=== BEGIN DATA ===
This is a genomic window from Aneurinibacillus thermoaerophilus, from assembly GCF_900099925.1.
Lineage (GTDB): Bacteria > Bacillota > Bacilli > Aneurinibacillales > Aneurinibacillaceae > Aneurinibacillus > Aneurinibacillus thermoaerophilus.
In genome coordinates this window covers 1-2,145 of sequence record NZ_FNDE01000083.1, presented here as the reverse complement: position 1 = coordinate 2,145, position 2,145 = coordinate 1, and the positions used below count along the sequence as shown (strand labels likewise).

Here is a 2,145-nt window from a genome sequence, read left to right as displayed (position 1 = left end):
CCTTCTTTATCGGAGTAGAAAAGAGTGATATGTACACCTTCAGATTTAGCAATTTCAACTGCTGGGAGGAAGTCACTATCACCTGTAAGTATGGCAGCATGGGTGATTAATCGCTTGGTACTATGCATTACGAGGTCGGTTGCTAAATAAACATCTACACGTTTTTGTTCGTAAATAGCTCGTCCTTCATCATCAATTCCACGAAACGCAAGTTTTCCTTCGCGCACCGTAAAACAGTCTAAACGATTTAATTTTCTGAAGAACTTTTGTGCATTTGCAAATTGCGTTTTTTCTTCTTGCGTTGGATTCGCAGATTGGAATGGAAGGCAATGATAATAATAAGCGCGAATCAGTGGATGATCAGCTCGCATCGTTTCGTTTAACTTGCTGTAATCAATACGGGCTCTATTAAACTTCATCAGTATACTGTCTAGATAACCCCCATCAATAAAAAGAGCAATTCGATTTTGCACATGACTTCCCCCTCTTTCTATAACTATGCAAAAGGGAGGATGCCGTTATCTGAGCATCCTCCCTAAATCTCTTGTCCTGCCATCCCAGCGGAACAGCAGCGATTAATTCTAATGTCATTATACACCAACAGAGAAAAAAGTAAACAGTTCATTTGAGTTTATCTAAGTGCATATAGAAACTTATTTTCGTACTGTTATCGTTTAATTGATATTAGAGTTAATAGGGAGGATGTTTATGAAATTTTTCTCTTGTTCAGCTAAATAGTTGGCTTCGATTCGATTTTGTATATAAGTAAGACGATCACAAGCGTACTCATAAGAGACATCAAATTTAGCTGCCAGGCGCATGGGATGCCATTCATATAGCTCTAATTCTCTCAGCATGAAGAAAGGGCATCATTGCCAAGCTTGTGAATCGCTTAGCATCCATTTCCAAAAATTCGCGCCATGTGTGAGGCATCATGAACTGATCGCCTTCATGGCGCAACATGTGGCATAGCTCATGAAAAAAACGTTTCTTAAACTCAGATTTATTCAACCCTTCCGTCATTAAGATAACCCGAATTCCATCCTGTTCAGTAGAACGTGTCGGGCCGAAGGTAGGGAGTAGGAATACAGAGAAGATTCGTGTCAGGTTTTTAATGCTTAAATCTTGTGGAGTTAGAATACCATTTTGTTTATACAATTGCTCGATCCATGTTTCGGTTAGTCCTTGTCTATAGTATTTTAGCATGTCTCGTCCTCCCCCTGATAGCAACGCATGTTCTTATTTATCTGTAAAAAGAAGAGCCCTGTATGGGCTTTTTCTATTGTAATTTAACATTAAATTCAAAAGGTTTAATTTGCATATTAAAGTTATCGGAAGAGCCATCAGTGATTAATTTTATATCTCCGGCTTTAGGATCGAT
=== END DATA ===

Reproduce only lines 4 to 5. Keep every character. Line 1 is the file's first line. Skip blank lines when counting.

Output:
Here is a 2,145-nt window from a genome sequence, read left to right as displayed (position 1 = left end):
CCTTCTTTATCGGAGTAGAAAAGAGTGATATGTACACCTTCAGATTTAGCAATTTCAACTGCTGGGAGGAAGTCACTATCACCTGTAAGTATGGCAGCATGGGTGATTAATCGCTTGGTACTATGCATTACGAGGTCGGTTGCTAAATAAACATCTACACGTTTTTGTTCGTAAATAGCTCGTCCTTCATCATCAATTCCACGAAACGCAAGTTTTCCTTCGCGCACCGTAAAACAGTCTAAACGATTTAATTTTCTGAAGAACTTTTGTGCATTTGCAAATTGCGTTTTTTCTTCTTGCGTTGGATTCGCAGATTGGAATGGAAGGCAATGATAATAATAAGCGCGAATCAGTGGATGATCAGCTCGCATCGTTTCGTTTAACTTGCTGTAATCAATACGGGCTCTATTAAACTTCATCAGTATACTGTCTAGATAACCCCCATCAATAAAAAGAGCAATTCGATTTTGCACATGACTTCCCCCTCTTTCTATAACTATGCAAAAGGGAGGATGCCGTTATCTGAGCATCCTCCCTAAATCTCTTGTCCTGCCATCCCAGCGGAACAGCAGCGATTAATTCTAATGTCATTATACACCAACAGAGAAAAAAGTAAACAGTTCATTTGAGTTTATCTAAGTGCATATAGAAACTTATTTTCGTACTGTTATCGTTTAATTGATATTAGAGTTAATAGGGAGGATGTTTATGAAATTTTTCTCTTGTTCAGCTAAATAGTTGGCTTCGATTCGATTTTGTATATAAGTAAGACGATCACAAGCGTACTCATAAGAGACATCAAATTTAGCTGCCAGGCGCATGGGATGCCATTCATATAGCTCTAATTCTCTCAGCATGAAGAAAGGGCATCATTGCCAAGCTTGTGAATCGCTTAGCATCCATTTCCAAAAATTCGCGCCATGTGTGAGGCATCATGAACTGATCGCCTTCATGGCGCAACATGTGGCATAGCTCATGAAAAAAACGTTTCTTAAACTCAGATTTATTCAACCCTTCCGTCATTAAGATAACCCGAATTCCATCCTGTTCAGTAGAACGTGTCGGGCCGAAGGTAGGGAGTAGGAATACAGAGAAGATTCGTGTCAGGTTTTTAATGCTTAAATCTTGTGGAGTTAGAATACCATTTTGTTTATACAATTGCTCGATCCATGTTTCGGTTAGTCCTTGTCTATAGTATTTTAGCATGTCTCGTCCTCCCCCTGATAGCAACGCATGTTCTTATTTATCTGTAAAAAGAAGAGCCCTGTATGGGCTTTTTCTATTGTAATTTAACATTAAATTCAAAAGGTTTAATTTGCATATTAAAGTTATCGGAAGAGCCATCAGTGATTAATTTTATATCTCCGGCTTTAGGATCGAT